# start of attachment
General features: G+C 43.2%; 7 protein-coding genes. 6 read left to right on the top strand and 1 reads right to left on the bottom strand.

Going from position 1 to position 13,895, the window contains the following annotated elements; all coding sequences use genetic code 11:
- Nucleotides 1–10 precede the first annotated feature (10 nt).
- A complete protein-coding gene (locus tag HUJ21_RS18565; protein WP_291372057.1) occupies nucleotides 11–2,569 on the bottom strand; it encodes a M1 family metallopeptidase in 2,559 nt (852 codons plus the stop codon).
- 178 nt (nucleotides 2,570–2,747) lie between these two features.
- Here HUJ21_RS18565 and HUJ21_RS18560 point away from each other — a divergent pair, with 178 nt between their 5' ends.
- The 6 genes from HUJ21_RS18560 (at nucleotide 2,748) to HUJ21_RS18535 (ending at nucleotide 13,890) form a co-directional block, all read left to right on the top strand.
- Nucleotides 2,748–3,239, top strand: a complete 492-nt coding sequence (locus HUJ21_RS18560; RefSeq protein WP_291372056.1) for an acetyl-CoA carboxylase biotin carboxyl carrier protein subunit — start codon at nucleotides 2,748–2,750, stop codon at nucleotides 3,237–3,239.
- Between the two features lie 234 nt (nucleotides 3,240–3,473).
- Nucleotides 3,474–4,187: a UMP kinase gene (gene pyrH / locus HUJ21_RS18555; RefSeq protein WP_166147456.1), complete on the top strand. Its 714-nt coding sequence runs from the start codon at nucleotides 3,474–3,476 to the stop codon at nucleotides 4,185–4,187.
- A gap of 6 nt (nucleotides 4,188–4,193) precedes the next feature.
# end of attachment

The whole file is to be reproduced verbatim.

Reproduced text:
General features: G+C 43.2%; 7 protein-coding genes. 6 read left to right on the top strand and 1 reads right to left on the bottom strand.

Going from position 1 to position 13,895, the window contains the following annotated elements; all coding sequences use genetic code 11:
- Nucleotides 1–10 precede the first annotated feature (10 nt).
- A complete protein-coding gene (locus tag HUJ21_RS18565; protein WP_291372057.1) occupies nucleotides 11–2,569 on the bottom strand; it encodes a M1 family metallopeptidase in 2,559 nt (852 codons plus the stop codon).
- 178 nt (nucleotides 2,570–2,747) lie between these two features.
- Here HUJ21_RS18565 and HUJ21_RS18560 point away from each other — a divergent pair, with 178 nt between their 5' ends.
- The 6 genes from HUJ21_RS18560 (at nucleotide 2,748) to HUJ21_RS18535 (ending at nucleotide 13,890) form a co-directional block, all read left to right on the top strand.
- Nucleotides 2,748–3,239, top strand: a complete 492-nt coding sequence (locus HUJ21_RS18560; RefSeq protein WP_291372056.1) for an acetyl-CoA carboxylase biotin carboxyl carrier protein subunit — start codon at nucleotides 2,748–2,750, stop codon at nucleotides 3,237–3,239.
- Between the two features lie 234 nt (nucleotides 3,240–3,473).
- Nucleotides 3,474–4,187: a UMP kinase gene (gene pyrH / locus HUJ21_RS18555; RefSeq protein WP_166147456.1), complete on the top strand. Its 714-nt coding sequence runs from the start codon at nucleotides 3,474–3,476 to the stop codon at nucleotides 4,185–4,187.
- A gap of 6 nt (nucleotides 4,188–4,193) precedes the next feature.